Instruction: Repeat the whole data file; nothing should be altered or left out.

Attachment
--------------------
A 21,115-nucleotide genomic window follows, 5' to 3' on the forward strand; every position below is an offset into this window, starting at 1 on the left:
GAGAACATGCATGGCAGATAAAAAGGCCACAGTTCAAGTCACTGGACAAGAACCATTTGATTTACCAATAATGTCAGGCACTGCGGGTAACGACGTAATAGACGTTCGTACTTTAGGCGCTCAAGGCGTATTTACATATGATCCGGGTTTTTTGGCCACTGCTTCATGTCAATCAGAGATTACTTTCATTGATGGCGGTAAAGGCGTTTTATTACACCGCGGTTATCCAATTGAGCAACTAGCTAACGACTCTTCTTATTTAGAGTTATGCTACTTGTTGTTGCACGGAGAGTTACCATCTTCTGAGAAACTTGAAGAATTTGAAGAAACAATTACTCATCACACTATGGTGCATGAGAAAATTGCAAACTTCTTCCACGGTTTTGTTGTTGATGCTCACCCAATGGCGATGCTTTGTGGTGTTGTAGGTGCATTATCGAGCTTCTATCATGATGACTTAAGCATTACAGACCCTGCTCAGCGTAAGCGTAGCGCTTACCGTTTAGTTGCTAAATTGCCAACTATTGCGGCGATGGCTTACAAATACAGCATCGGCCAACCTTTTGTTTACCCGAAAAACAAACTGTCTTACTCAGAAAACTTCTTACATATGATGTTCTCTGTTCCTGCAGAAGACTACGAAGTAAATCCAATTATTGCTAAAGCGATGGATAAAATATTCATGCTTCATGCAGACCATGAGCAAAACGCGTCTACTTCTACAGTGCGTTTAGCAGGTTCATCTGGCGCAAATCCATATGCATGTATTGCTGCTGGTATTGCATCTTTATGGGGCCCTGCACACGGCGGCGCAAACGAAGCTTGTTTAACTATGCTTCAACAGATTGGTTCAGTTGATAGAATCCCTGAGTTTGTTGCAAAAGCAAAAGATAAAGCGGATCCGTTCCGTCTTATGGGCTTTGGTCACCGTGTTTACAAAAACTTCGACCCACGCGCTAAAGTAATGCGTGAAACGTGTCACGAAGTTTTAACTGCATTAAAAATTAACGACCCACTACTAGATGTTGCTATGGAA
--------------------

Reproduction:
A 21,115-nucleotide genomic window follows, 5' to 3' on the forward strand; every position below is an offset into this window, starting at 1 on the left:
GAGAACATGCATGGCAGATAAAAAGGCCACAGTTCAAGTCACTGGACAAGAACCATTTGATTTACCAATAATGTCAGGCACTGCGGGTAACGACGTAATAGACGTTCGTACTTTAGGCGCTCAAGGCGTATTTACATATGATCCGGGTTTTTTGGCCACTGCTTCATGTCAATCAGAGATTACTTTCATTGATGGCGGTAAAGGCGTTTTATTACACCGCGGTTATCCAATTGAGCAACTAGCTAACGACTCTTCTTATTTAGAGTTATGCTACTTGTTGTTGCACGGAGAGTTACCATCTTCTGAGAAACTTGAAGAATTTGAAGAAACAATTACTCATCACACTATGGTGCATGAGAAAATTGCAAACTTCTTCCACGGTTTTGTTGTTGATGCTCACCCAATGGCGATGCTTTGTGGTGTTGTAGGTGCATTATCGAGCTTCTATCATGATGACTTAAGCATTACAGACCCTGCTCAGCGTAAGCGTAGCGCTTACCGTTTAGTTGCTAAATTGCCAACTATTGCGGCGATGGCTTACAAATACAGCATCGGCCAACCTTTTGTTTACCCGAAAAACAAACTGTCTTACTCAGAAAACTTCTTACATATGATGTTCTCTGTTCCTGCAGAAGACTACGAAGTAAATCCAATTATTGCTAAAGCGATGGATAAAATATTCATGCTTCATGCAGACCATGAGCAAAACGCGTCTACTTCTACAGTGCGTTTAGCAGGTTCATCTGGCGCAAATCCATATGCATGTATTGCTGCTGGTATTGCATCTTTATGGGGCCCTGCACACGGCGGCGCAAACGAAGCTTGTTTAACTATGCTTCAACAGATTGGTTCAGTTGATAGAATCCCTGAGTTTGTTGCAAAAGCAAAAGATAAAGCGGATCCGTTCCGTCTTATGGGCTTTGGTCACCGTGTTTACAAAAACTTCGACCCACGCGCTAAAGTAATGCGTGAAACGTGTCACGAAGTTTTAACTGCATTAAAAATTAACGACCCACTACTAGATGTTGCTATGGAA